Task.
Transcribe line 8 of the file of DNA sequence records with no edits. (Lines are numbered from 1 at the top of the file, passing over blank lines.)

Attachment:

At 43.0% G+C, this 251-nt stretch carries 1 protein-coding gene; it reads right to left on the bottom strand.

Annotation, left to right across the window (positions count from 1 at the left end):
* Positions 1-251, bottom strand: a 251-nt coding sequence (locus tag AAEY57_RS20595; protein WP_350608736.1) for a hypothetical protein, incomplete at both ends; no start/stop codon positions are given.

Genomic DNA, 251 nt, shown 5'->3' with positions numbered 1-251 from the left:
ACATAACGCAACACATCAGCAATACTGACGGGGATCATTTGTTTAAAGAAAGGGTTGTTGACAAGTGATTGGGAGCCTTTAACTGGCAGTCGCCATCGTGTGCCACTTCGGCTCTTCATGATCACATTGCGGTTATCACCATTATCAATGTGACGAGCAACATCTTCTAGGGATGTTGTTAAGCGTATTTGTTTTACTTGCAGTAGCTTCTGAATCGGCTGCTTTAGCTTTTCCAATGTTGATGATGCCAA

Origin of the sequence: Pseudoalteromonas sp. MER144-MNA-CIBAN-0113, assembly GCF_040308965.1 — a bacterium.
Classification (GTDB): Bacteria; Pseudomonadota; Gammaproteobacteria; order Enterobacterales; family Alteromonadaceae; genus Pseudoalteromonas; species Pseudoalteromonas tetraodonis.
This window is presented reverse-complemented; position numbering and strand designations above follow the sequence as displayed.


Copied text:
This window is presented reverse-complemented; position numbering and strand designations above follow the sequence as displayed.